It was a tough week for supporters of animal rights and conservation. On Feb 9, news hit that Prince William was caught hunting deer and wild boar in Spain hours before launching a wildlife appeal in Africa banning illegal hunting. Although there is no evidence that the hunting excursion was illegal or for profit, the public regarded this inconsistency between his actions and words as unsettling. Tweets about the subject varied from confusion to disgust. He was accused of hypocrisy and the target of scrutiny from dedicated animal rights activists.
Numerous animal rights charities and organizations spread the news about Prince William’s activities in Spain. The leader, Joe Duckworth of The League Against Cruel Sports, a leading U.K. charity group against cruelty to animals particularly as a sport, was quoted in the Mirror News saying that his actions showed a “disregard for animals and wildlife.”
The next day, Feb 10, a young giraffe named Marius was killed and dismembered at the Copenhagen Zoo in full view of the general public. Then his dismembered parts were fed to lions. This incited outrage from many animal rights groups. The issues discussed ranged from ethical considerations about how and why Marius died to if it was appropriate to dismember the animal in front of children at the zoo. Explanations for the killing are different depending on the source. Some private buyers even offered a sizable ransom to save the giraffe. However, the offers appear to have fallen on deaf ears.
An article released by New York Daily News suggests that the zoo staff decided it was necessary to kill the giraffe to regulate population control and children’s viewing of this process was educational. The director of conservation and research for the zoo, Bengt Holst told CNN that the zoo had an obligation not to “make nature into Disney World.”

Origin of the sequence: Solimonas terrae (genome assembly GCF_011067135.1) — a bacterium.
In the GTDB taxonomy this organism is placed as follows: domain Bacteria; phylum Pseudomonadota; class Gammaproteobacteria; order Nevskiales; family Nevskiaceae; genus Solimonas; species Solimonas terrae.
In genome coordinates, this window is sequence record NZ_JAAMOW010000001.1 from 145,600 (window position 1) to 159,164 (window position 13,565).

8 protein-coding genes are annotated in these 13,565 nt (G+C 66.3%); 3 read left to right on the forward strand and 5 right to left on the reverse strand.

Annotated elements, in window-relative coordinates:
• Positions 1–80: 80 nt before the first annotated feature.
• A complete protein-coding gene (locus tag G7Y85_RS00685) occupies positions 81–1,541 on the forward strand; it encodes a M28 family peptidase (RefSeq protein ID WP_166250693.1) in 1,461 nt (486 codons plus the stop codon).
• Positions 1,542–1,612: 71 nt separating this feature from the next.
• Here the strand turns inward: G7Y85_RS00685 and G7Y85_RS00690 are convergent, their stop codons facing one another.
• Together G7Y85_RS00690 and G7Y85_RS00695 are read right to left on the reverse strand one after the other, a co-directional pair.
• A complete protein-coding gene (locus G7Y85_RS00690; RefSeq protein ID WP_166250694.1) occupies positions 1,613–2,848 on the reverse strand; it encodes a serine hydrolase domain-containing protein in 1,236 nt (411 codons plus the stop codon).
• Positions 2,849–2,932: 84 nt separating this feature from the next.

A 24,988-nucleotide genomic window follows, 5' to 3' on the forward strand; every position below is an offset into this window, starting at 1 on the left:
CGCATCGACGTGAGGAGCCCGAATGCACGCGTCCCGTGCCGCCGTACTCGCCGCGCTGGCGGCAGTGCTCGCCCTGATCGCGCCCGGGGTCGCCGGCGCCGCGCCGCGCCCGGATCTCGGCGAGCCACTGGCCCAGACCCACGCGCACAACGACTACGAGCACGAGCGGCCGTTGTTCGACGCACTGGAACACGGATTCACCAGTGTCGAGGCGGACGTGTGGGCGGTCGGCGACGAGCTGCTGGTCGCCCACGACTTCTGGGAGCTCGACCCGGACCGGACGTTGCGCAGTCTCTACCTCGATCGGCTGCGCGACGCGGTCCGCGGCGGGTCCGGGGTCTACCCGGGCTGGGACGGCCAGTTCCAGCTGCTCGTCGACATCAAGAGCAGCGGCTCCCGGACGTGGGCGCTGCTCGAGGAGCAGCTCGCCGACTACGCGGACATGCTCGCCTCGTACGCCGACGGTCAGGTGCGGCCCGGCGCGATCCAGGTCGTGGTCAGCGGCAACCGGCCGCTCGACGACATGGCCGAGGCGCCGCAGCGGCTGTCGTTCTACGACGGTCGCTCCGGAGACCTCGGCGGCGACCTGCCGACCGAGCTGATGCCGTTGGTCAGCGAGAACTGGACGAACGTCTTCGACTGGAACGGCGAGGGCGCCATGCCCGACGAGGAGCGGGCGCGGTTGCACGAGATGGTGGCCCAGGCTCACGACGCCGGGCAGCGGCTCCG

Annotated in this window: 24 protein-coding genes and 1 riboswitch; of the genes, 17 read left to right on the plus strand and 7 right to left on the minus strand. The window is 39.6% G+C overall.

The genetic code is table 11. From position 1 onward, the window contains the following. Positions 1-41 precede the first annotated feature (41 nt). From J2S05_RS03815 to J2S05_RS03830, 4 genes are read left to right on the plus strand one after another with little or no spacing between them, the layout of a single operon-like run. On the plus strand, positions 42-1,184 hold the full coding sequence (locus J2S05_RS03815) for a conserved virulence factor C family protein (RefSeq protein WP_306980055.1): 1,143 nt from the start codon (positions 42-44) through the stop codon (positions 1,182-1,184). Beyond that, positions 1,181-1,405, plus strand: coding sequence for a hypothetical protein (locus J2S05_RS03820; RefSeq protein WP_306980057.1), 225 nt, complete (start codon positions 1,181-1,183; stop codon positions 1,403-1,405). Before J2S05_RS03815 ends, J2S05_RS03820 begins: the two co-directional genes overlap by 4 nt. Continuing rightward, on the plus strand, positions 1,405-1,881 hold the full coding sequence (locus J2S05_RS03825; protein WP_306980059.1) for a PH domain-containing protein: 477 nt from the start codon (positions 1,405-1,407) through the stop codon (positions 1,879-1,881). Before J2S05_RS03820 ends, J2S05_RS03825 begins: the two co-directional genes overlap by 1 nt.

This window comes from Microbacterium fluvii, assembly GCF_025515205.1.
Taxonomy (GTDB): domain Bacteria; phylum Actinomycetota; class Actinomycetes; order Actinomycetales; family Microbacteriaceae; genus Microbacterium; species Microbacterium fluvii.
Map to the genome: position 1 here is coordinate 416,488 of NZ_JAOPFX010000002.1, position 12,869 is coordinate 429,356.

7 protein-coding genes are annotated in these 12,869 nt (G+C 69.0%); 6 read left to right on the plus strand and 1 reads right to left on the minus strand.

The zoo staff, including Holst, began to receive death threats via phone and email soon after the incident. A Facebook page uniting animal activists against the Copenhagen Zoo was launched. It quickly reached thousands of likes.
Both incidents bring into question serious public relations concerns. Each shared inconsistencies in messaging, a lack of messaging at times and insensitivity.
In the case of Prince William, he lacked transparency about his own actions. Because he was not forthright, his actions were perceived as sneaky and hypocritical. Was there a better way to handle this situation?
In the case of Marius, it appeared his killing was sudden and arbitrary. The zoo declined offers from private buyers without explanation and furthermore, statements made in the aftermath were insensitive to families who did not want their children subjected to witnessing something gruesome and to animal rights groups who most likely supported the zoo before this incident. Do you think the zoo handled the situation well? In what ways could the public relations team have anticipated and responded to the negative backlash?